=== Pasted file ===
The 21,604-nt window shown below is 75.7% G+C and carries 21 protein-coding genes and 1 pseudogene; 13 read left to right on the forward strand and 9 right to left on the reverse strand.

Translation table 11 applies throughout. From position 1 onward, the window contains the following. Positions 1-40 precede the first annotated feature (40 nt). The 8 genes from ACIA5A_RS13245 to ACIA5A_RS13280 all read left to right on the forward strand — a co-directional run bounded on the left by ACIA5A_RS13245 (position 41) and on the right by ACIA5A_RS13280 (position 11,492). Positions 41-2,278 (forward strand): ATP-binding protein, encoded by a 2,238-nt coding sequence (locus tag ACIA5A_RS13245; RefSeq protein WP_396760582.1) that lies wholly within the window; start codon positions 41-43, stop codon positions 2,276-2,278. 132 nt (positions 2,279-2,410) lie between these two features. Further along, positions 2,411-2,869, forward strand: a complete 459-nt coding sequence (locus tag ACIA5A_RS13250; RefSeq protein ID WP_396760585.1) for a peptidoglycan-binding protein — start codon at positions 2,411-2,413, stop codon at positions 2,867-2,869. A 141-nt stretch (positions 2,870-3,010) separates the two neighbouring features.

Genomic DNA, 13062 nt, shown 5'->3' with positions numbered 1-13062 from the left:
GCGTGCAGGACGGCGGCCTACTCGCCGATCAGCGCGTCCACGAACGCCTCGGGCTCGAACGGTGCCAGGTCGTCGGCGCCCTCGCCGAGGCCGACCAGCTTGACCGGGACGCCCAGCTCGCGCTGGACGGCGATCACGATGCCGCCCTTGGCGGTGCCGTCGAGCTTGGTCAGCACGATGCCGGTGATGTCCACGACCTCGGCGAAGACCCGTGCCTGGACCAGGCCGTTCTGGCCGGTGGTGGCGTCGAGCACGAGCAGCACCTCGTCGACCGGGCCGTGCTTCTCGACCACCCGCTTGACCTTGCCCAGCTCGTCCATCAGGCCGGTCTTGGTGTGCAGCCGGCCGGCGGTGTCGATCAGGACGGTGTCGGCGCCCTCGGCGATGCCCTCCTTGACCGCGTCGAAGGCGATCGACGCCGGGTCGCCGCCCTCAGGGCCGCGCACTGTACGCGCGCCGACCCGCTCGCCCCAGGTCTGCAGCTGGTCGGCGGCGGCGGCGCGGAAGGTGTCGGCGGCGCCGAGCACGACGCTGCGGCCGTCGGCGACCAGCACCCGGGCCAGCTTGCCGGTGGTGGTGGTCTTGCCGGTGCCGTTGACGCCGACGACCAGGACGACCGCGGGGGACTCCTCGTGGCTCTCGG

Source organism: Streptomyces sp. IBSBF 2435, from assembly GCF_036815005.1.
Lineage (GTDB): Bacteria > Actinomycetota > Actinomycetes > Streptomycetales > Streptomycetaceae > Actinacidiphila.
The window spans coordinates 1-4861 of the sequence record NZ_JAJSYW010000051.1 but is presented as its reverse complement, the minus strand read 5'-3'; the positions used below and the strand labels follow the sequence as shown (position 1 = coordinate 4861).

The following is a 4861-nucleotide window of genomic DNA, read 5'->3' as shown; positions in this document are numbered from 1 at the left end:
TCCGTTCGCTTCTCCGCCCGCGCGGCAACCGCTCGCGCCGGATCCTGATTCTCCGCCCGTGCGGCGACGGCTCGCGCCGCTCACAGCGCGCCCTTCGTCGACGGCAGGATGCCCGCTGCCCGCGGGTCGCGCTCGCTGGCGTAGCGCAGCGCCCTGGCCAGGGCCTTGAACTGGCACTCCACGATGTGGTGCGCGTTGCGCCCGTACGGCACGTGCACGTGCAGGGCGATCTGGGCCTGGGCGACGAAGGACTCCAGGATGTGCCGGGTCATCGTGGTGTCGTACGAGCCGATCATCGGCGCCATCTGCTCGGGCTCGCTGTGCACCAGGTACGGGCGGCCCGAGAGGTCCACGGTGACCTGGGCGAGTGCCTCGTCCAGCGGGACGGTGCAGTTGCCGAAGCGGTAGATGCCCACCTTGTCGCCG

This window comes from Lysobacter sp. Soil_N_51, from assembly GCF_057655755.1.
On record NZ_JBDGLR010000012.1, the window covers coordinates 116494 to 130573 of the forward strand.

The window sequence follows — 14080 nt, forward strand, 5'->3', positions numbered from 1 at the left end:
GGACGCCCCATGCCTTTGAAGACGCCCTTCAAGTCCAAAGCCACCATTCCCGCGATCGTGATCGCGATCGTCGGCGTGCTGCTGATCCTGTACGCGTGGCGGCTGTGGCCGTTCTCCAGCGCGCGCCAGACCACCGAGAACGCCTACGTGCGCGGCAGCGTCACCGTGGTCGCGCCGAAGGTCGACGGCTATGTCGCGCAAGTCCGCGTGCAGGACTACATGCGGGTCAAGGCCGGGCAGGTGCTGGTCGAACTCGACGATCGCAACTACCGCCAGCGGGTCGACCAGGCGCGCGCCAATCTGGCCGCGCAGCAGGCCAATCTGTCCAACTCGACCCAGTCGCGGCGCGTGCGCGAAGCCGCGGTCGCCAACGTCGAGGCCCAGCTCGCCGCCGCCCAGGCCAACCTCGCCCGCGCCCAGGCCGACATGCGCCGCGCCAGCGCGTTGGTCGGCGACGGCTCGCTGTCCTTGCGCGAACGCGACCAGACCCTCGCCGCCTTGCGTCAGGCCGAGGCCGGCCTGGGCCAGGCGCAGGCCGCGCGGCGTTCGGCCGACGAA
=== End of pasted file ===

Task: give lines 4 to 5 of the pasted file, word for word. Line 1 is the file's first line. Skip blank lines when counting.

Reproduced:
GCGTGCAGGACGGCGGCCTACTCGCCGATCAGCGCGTCCACGAACGCCTCGGGCTCGAACGGTGCCAGGTCGTCGGCGCCCTCGCCGAGGCCGACCAGCTTGACCGGGACGCCCAGCTCGCGCTGGACGGCGATCACGATGCCGCCCTTGGCGGTGCCGTCGAGCTTGGTCAGCACGATGCCGGTGATGTCCACGACCTCGGCGAAGACCCGTGCCTGGACCAGGCCGTTCTGGCCGGTGGTGGCGTCGAGCACGAGCAGCACCTCGTCGACCGGGCCGTGCTTCTCGACCACCCGCTTGACCTTGCCCAGCTCGTCCATCAGGCCGGTCTTGGTGTGCAGCCGGCCGGCGGTGTCGATCAGGACGGTGTCGGCGCCCTCGGCGATGCCCTCCTTGACCGCGTCGAAGGCGATCGACGCCGGGTCGCCGCCCTCAGGGCCGCGCACTGTACGCGCGCCGACCCGCTCGCCCCAGGTCTGCAGCTGGTCGGCGGCGGCGGCGCGGAAGGTGTCGGCGGCGCCGAGCACGACGCTGCGGCCGTCGGCGACCAGCACCCGGGCCAGCTTGCCGGTGGTGGTGGTCTTGCCGGTGCCGTTGACGCCGACGACCAGGACGACCGCGGGGGACTCCTCGTGGCTCTCGG

Source organism: Streptomyces sp. IBSBF 2435, from assembly GCF_036815005.1.